The term artificial intelligence broadly refers to the use of algorithms to discover connections and insights buried within data sets. Although these insights might have been there all along, they may have been difficult to notice. Machine learning is an adaptive process of interpreting information from real-world data sets by making use of computers that learn from experiences. These machines are fed data and learn from repetition, in much the same way as a child.
As artificial intelligence and machine learning develop, they’re likely to find a permanent home in medicine. In exploring concepts like predictive modeling, the medical use of algorithms, and deep learning, we can discover ways these methods could be applied to cardiology. Scientists working on this incredible technology hope that someday we may use machines to help deliver precision medicine.
With the advent of genome sequencing and other data-rich technologies, cardiologists are required to interpret huge amounts of information. Simultaneously, healthcare systems are constantly scrutinized for their efficiency with patients demanding more personalized care, faster. Because of this, physicians require advanced tools to keep up.
This is where machine learning can enhance patient care. Not only can computers crunch massive amounts of data for research, but they can also aid physicians in diagnosing and treating patients with greater precision.
In the future, health data will not be collected solely in medical offices. Wearable technology, already popular with consumers and practitioners alike, will help by taking health readings remotely. These readings can then be sent to doctors and fed through machines for interpretation. Amongst many possible applications, this type of technology will allow patients who may have previously required hospital stays to be monitored remotely. Additionally, patients once required to come in for regularly scheduled testing may be able to conduct a test from the comfort of their own home.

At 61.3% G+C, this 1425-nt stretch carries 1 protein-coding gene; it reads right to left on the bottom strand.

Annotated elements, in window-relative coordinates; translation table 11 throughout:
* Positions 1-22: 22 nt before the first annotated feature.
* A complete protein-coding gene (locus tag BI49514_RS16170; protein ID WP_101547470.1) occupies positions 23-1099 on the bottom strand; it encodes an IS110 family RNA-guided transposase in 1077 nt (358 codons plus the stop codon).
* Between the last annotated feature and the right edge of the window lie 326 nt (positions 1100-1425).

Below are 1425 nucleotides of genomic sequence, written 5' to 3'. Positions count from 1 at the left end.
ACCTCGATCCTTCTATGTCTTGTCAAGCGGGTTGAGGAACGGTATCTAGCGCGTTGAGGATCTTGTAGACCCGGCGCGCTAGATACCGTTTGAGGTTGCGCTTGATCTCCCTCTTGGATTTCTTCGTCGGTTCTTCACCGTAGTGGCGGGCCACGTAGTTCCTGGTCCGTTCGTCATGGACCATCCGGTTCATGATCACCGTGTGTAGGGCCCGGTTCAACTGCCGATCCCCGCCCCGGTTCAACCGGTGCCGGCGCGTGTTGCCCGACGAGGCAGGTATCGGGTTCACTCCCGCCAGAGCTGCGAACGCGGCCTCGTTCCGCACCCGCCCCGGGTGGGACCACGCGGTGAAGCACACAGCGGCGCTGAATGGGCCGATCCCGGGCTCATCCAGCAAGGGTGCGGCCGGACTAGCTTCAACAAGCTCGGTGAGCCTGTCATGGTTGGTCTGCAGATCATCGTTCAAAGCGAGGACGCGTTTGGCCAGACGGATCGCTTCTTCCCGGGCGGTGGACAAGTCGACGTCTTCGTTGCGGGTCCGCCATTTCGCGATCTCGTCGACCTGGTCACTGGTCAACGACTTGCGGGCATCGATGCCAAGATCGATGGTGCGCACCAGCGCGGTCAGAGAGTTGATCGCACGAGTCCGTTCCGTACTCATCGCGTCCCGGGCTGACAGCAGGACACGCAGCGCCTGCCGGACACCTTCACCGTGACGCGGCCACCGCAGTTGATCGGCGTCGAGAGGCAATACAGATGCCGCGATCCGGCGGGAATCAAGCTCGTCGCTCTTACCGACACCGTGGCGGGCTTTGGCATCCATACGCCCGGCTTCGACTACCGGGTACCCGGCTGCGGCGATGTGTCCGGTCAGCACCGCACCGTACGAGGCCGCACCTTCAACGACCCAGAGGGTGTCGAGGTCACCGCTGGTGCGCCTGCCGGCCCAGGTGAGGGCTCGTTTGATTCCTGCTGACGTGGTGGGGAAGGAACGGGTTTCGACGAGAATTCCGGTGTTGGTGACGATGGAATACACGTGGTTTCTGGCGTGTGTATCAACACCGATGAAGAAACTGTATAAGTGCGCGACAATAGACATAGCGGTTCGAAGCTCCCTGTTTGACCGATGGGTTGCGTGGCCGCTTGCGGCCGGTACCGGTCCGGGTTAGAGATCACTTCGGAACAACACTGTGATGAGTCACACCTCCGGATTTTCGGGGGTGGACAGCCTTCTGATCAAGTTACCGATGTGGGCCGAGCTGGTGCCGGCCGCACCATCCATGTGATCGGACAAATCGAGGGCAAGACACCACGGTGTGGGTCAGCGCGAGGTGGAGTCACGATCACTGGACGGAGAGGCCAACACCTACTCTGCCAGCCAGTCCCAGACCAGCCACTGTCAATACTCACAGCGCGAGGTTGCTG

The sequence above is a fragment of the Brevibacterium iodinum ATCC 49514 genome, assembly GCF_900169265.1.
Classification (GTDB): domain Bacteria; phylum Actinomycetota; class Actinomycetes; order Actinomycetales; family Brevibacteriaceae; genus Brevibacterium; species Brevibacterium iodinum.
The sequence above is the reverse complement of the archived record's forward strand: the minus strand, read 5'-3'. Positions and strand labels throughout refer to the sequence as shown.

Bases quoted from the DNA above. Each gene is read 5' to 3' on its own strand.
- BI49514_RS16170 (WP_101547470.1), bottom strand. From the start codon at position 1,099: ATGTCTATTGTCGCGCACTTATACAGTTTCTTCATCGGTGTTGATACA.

One benefit of using AI in cardiology is the amount of data that can be analyzed. In cardiac medicine, imaging modalities like CAT scans, MRIs, and intravascular ultrasounds create enormous amounts of data. These data sets could not easily be studied via traditional statistical methods.
Today, machine learning can help to automate cardiac imaging workflows by providing faster readings, interpretation, and diagnosis. This is only one of many sources of possible data sets in cardiology, meaning the possibilities for automation are vast.
Although there is some debate as to whether AI will replace doctors in the near future, many believe machines will simply improve medicine by making doctors more efficient.
Despite all the excitement surrounding the use of AI in medicine, machines are not perfect. Even the best algorithm is limited by the data it receives. It is the job of scientists to decide what data is required by these machines for them to be most effective in medical roles.
In the above video, Dr. Paul Friedman, chair of cardiovascular medicine at the male clinic, discusses emerging AI technology and how it can be useful in Cardiovascular medicine.